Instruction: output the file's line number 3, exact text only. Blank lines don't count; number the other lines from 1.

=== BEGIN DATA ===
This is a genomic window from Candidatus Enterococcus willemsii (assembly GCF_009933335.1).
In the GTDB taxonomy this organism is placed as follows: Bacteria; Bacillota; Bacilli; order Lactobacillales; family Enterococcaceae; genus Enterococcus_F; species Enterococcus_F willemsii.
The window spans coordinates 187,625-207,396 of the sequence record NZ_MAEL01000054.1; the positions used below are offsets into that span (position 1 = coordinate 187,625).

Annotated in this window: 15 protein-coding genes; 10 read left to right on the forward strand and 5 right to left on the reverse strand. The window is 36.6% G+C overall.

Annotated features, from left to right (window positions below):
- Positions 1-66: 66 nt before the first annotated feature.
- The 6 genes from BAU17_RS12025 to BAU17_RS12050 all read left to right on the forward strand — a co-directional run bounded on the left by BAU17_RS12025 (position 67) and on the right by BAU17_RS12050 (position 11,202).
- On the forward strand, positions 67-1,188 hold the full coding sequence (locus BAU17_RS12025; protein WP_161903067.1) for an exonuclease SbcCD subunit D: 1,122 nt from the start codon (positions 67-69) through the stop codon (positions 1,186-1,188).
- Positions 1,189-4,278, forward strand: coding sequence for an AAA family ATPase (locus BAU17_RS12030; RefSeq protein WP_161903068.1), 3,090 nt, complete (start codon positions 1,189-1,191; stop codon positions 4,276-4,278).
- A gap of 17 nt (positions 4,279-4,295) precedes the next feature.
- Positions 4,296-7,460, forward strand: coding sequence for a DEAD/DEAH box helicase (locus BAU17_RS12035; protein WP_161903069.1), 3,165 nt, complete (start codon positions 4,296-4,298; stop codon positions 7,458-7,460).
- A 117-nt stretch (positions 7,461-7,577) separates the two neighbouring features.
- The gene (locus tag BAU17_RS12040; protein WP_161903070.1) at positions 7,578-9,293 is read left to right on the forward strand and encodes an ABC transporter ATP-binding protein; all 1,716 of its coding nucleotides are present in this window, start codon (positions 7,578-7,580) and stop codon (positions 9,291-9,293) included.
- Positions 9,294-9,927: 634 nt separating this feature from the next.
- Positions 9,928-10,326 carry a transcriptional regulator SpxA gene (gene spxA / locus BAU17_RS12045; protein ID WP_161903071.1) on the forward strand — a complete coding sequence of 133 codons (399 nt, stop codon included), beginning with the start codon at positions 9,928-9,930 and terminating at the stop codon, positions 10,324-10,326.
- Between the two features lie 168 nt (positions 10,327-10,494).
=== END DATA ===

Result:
The window spans coordinates 187,625-207,396 of the sequence record NZ_MAEL01000054.1; the positions used below are offsets into that span (position 1 = coordinate 187,625).